Nest Labs, the creators of network-connected home devices such as the Nest Thermostat and the Nest Protect smoke detector, generated a lot of buzz in January when Google announced that they were acquiring the company for $3.2 billion in cash. The news inspired the folks at Spark Labs to use their Spark Core Wifi-enabled microcontroller to build their own version of the Nest Thermostat.
“At Spark, we’re making it easier to bring connected devices to market with the Spark Core, our Wi-Fi development kit, and the Spark Cloud, our cloud service for connected devices,” according to the project’s introduction. “And to prove it, we built our own approximation of the Nest Learning Thermostat in one day — and we’ve open sourced everything.”
Their project uses the Spark Core for the brains, three I2C LED matrices for display, an I2C temperature and humidity sensor, and a PIR motion sensor to tell if you’re home or not. They don’t have all the functionality of a Nest Thermostat, but they remind their readers that “every polished product starts as a rough prototype.”
They enclosed the project into an acrylic and wood assembly, digitally fabricated using a laser cutter and CNC mill, respectively. After uploading their firmware code and creating a web-based backend with a REST API, they had their own network-connected learning thermostat. “The beauty of a connected device is that it can be constantly improving, whether it’s by updating the firmware, updating the cloud software, or by using machine learning to optimize and improve the logic of the device.”
The team of 3.5 engineers spent one long day and about $70 on components to design and build the project. This includes $39 for the Spark Core but excludes the wood and acrylic, which they got for free. All of the code and design files are available on Github if you want to make your own smart thermostat inspired by Nest.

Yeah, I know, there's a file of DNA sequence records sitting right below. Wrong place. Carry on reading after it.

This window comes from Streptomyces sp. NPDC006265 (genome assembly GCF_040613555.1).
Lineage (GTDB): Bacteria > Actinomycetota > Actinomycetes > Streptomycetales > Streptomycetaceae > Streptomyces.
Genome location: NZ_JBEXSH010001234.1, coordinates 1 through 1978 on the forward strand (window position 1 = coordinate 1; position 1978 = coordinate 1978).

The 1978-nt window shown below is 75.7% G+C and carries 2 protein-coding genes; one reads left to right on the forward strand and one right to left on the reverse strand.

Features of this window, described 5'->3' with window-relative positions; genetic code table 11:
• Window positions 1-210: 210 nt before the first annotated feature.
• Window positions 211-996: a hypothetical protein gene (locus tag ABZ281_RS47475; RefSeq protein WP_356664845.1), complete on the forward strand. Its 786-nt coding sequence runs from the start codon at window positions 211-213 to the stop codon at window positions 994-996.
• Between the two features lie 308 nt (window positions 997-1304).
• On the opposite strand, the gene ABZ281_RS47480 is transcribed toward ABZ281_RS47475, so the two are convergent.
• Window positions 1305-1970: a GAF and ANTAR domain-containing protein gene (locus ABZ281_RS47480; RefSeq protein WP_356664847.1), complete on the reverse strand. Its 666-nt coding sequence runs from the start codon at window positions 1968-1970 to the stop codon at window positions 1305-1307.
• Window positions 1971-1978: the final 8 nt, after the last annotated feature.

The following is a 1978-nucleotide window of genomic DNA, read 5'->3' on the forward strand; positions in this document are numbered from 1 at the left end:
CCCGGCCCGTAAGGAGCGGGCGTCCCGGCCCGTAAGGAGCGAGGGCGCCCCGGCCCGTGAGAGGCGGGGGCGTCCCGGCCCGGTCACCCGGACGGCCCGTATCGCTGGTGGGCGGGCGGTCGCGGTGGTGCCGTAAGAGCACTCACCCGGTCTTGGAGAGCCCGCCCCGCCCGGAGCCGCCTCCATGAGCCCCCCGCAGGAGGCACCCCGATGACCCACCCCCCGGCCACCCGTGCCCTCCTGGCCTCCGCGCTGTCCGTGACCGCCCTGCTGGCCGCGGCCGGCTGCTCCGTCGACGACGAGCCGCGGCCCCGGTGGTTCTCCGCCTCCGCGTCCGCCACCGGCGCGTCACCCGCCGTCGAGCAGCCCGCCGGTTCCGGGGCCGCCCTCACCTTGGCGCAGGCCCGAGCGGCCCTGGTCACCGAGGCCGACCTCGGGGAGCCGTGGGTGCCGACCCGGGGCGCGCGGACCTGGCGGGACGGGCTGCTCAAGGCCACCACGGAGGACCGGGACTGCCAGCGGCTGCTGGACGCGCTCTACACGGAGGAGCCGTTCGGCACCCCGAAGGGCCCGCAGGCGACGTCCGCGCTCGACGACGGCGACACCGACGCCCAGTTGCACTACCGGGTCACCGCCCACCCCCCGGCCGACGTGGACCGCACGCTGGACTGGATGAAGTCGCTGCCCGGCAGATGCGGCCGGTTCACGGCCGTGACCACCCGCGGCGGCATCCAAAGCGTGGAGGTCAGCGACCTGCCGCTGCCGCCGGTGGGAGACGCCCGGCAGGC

Adafruit is also toying with plans to create their own open source smart thermostat. They put a feeler out on their blog and Google+ page recently along with a rendering from Mike Doell, who is helping to design the project. Their thermostat will be based around the popular Raspberry Pi single board computer. The posts generated a flood of positive feedback from their customers. “The response for an ‘open source Nest’ has been fantastic,” said Limor Fried, founder and engineer of Adafruit Industries. “We put out the general question ‘should we make this’ and the answer appears to be a very passionate YES!”
They’re currently speccing out a kit, complete with code and tutorials—in typical Adafruit fashion. Their hope is that the price of the kit will stay under the $100 threshold. According to Limor, features of the project are likely to include data logging, actions based on temperature and your calendar, self programming over time, and remote access.
And Adafruit isn’t stopping at smart thermostats, either. They’ve seen a lot of excitement around their CC3000 breakout board, which makes it much easier for a project to connect to the Internet via Wifi. In their learning system, you can find plenty of example projects that use the board, from Wifi weather stations to wireless gardening. It’s all part of a growing interest around DIY internet of things and connected home projects.
However, it’s not just easy connectivity that’s driving this change. It’s likely that much of this interest stems from a concern over privacy of personal data. Limor herself weighed in on the issue in a recent New York Times opinion article where she proposes a bill of rights for companies making connected devices.
“We think our Internet of Things Bill of Rights is the direction makers and just about anyone who cares about their data wants to see for the most intimate place, their homes,” said Limor.
Whatever the motivation is to create DIY connected home devices, there’s little doubt that we’ll be seeing a lot more projects like these in the future. The tools are becoming more accessible, more powerful, and less expensive. Resources and documentation are becoming more thorough. All along, the desire to take control of the home has been a common endeavor for makers everywhere. And more than ever, there’s no lack of inspirational work like these projects to keep us motivated to push the available technology to its limits.